Pre-Christmas weather pattern

While things were wet in Wanstead the past couple of days the rainfall in our part of the UK was not really anything remarkable for December. Anyone who’s watched news reports the past couple of days would realise that it is the South West that has been taking a real hammering from incessant rainfall. One observer in Wembury, Devon, recorded a new high 24-hour rain total of 60.5 mm to 6pm, breaking a previous record set in August 1986.

The most notable thing in Wanstead on Saturday was the balmy ‘feel’ of the air which originated from the Caribbean at the beginning of the week. At 9pm the 13C ‘dew point’ made our part of the world the warmest anywhere at 50N or 50S. Almost summer-like and it seems the world has turned upside down. Weather stats for the Falkland Islands show that it is more like winter there than high summer.

I have been checking past years’ pre-Christmas rainfall, for the purpose of this study the 7-day period from 16th to 22nd inclusive.
This year is third wettest, beaten only by 1995 and 1989. So what does this mean for weather in the new year? Not much, probably, for anyone not a fan of weather forecasting by pattern matching. However, it is interesting to note the weather that followed these two wet Christmas periods… Both were very different.

Things turned very cold at the end of January / beginning of February 1996 – with an ‘ice day’ being recorded on January 26. Snowfall during the cold spell wasn’t really anything to write home about.

Anyone who follows the weather will remember that in January 1990 occured the devastating Burns’ Day storm that was responsible for the death of 97 people across the UK. The month as a whole, and February, was virtually frost free, stormy and very mild – positively balmy at times.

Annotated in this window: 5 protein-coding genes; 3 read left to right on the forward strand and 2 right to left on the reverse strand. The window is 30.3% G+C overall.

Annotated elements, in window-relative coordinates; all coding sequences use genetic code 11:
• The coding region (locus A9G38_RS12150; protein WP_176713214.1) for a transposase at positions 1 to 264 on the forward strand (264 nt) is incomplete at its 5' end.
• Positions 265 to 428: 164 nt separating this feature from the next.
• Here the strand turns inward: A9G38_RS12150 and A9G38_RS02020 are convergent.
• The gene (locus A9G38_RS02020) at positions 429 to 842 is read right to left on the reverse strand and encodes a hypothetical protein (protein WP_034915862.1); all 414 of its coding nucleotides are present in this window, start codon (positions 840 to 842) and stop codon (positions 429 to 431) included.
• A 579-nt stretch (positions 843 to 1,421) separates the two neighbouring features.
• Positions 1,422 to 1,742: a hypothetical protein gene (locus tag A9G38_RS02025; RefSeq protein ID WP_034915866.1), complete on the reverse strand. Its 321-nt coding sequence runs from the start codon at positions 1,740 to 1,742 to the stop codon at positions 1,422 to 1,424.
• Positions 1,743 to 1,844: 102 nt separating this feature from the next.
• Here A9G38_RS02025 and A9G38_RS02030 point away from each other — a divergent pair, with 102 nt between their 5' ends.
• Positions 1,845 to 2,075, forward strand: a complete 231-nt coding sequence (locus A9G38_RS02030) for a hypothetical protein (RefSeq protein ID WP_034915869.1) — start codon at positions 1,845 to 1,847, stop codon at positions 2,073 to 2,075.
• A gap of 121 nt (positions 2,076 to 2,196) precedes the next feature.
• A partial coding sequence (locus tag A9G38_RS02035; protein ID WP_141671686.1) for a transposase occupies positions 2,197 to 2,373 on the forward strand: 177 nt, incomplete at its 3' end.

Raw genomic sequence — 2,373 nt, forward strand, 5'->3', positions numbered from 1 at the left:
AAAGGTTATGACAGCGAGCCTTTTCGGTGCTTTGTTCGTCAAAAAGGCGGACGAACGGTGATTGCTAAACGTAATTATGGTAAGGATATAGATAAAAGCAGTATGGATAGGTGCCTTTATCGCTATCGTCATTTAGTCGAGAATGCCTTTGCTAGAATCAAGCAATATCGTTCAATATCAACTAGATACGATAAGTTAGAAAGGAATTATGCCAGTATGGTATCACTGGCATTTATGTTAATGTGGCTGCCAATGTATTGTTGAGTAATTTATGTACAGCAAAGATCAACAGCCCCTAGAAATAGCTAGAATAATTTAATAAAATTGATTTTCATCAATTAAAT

These two polar opposites just go to show that you forecast by pattern matching at your peril – though 1996 gives any coldies reading this hope for the new year.

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Luke Howard

Today (Wednesday 28th) is the 240th anniversary of the birth of Luke Howard – the “father of meteorology” and the man who named the clouds.

He was born in Stamford Hill, north London but a business opportunity enable him to set a up a laboratory business in Plaistow then Stratford where he spent a large part of his life, later moving to Tottenham. A manufacturing chemist by trade his real passion was meteorology and he devised a nomenclature system for clouds, which he proposed in an 1802 presentation to the Askesian Society. He published “The Climate of London” in 1818 and again in 1830 – which was a diary of weather records. One of the entries August 14th, 1827, mentions a thunderstorm on Wanstead Flats.

“On Saturday evening 11th the inhabitants of Wanstead Flats in Essex and its vicinity were thrown into great consternation by one of the most violent thunder storms that has occurred within the memory of the oldest inhabitants. It commenced about six o clock and raged with the greatest violence until near seven. One man named Scales, a blacksmith, was struck by the lightning and knocked down after some time, however, he recovered the shock and sustained no injury other than that produced by extreme fright. Two large trees were literally shivered to atoms.”

Another thing of note from Howard’s weather diary is the frequency of sightings in London of the Aurora Borealis. He mentions that the Northern Lights were visible eight times over a period of nine years, four of these being between mid October 1819 and mid January 1820. On the morning of January 15th, 1820, Howard  records a low temperature of minus 18C!

I’ve been recording the weather in this area since 1988 and have only managed a low of minus 9.1C!

Meteorology-based musings about east London and beyond

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